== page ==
Having been around for 18 years there is little doubt the Sprinter has come of age.
Mercedes-Benz is proud of the pioneering reputation of its large van, and the new model pushes the envelope further with a raft of new safety features. When it arrives in showrooms in September, several months ahead of its arch rival, the new Ford Transit, the Sprinter should be the first light commercial vehicle to comply with Euro6 emissions standards.
Its exterior appearance complies with the current Mercedes design lines. The radiator grille is more upright and the three louvres are perforated to increase airflow and establish a visual link with the Citan light van. The three-pointed star badge sits on a highlighted base while the headlamps feature sharper contours and are divided into individual segments by a masking surround. The new bonnet is higher, which Mercedes claims improves pedestrian protection, the bumper has a more pronounced upward curve beneath the headlamps, and the air inlet has been set further back. The rear of the van is largely unchanged but does now feature dual-compartment tail lights.
We got the chance to get behind the wheel of the Sprinter in left-hand drive mode on the international launch in Germany. The model we tested was the 316 CDI Bluetec, which is Euro6- compliant courtesy of its Bluetec engine and selective catalytic reduction technology that injects AdBlue (a solution of urea) into the exhaust gas to slash nitrogen oxide (NOx) emissions. We chose to drive the jumbo-sized extra-long- wheelbase, high-roof panel van to get a decent appreciation of how the pioneering new safety systems can make life easier and less hazardous for drivers on the road.
Powered by the 163hp version of Merc’s 2.1-litre diesel engine, our test van also came with the brand’s 7G-Tronic Plus automatic transmission, which the manufacturer claims is the only seven-speed automatic system fitted to any van in the world. It is now combined with an auto stop/start function, which you activate by halting the vehicle with the foot brake when it is in ‘D’ (drive) gear. Although this system took a while to kick in following a cold start, despite it being a reasonably mild spring morning, thereafter it worked well, efficiently cutting out the engine when stopping at traffic signals in town and firing it up again with the release of the foot brake. (On the subject of brakes, it was good to find the Sprinter equipped with a traditional hand brake rather than the foot- operated parking brake often favoured by Mercedes.) The automatic transmission is hugely impressive, operating smoothly in both urban settings, where it takes much of the strain out of driving such a bulky vehicle, and on the motorway, where accelerating to cruising speed is accompanied by none of the faintly nauseating lurching that dogs some auto-shift light commercials. Mercedes reckons that lowering the chassis by 30mm has also helped to improve driving dynamics and steering precision as well as contributing to lower fuel consumption and easier loading.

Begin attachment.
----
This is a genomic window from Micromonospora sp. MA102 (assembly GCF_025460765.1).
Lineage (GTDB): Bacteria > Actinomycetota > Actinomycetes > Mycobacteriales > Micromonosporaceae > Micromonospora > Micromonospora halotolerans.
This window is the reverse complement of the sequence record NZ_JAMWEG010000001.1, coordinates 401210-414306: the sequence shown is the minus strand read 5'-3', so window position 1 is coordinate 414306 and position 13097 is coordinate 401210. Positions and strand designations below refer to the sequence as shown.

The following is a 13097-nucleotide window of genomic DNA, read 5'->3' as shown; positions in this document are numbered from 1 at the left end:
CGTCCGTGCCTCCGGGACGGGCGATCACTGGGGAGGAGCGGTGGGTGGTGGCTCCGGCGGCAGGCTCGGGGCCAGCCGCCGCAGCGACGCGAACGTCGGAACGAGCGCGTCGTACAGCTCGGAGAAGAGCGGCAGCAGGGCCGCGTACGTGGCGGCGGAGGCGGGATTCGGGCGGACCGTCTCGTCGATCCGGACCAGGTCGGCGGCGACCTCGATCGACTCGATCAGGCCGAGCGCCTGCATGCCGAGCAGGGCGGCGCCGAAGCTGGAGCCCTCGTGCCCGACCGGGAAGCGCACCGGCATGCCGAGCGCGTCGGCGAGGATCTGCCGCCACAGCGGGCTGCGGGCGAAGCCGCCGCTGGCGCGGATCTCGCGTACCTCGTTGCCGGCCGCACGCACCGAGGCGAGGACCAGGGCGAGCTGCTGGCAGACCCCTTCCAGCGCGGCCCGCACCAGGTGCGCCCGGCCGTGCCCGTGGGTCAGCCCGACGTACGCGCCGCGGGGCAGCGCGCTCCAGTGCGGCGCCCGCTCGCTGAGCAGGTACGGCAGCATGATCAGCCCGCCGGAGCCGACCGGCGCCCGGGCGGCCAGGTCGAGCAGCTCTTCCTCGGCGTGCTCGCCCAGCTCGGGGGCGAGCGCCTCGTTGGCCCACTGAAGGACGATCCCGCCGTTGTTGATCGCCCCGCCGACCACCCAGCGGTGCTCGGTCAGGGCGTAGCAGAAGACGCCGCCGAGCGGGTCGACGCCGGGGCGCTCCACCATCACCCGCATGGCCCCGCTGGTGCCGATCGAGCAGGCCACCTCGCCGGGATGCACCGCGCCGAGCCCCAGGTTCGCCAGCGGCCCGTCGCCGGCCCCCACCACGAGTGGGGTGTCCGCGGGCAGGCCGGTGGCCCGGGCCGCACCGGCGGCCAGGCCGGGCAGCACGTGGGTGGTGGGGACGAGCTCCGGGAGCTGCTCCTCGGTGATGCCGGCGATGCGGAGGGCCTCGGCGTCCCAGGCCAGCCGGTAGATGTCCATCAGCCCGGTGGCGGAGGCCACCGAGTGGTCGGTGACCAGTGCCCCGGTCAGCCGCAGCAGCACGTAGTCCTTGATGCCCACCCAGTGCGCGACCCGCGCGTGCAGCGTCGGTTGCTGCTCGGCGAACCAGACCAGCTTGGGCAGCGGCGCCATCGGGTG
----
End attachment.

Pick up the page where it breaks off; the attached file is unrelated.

With a 500kg load on board (our vehicle’s payload capacity was 900kg) the ride was steady and predictable, and the power from the 163hp engine more than adequate. However, if operators regularly need to carry heavy loads over long distances they may want to consider the 190hp 3.0-litre powertrain.
As would be expected, the Sprinter’s cabin materials are of a high standard with tasteful chrome finishes and soft plastics in various shades of grey.
The steering wheel is adjustable for height and reach and now has a thicker rim to improve touch when steering. This contributes to a comfortable driving position within a spacious and airy interior. Without a bench seat, there was a lot of room for coats and other bits and pieces on the carpeted floor between the driver and passenger seats, but a work table or storage bin could arguably have more productively filled this space.
The fabric-covered seats are firm and supportive, come with lumbar control and are adjustable for height as well as reach. They are well placed in relation to the foot pedals and the chunky, user-friendly dials and knobs on the dashboard.
Storage includes handy overhead shelves either side of the central light unit, a large lockable glove compartment and several shelves and trays on the dashboard, some of which contain grippy rubber mats to stop small items rattling about in transit.
During a long trek down the autobahn a couple of the Sprinter’s new safety features proved their usefulness.
Blind Spot Assist provides extra peace of mind when changing lanes, or can alert the driver to another vehicle undertaking, by activating a red warning light on either wing mirror when a vehicle has entered the space next to the Sprinter where the driver cannot see it. If the driver fails to heed the warning and indicates to change lane the red light flashes and an audio alert sounds. Urban cyclists may also have good reason to welcome this innovation, which is operational from 30km/h (18mph) and can be deactivated by the driver.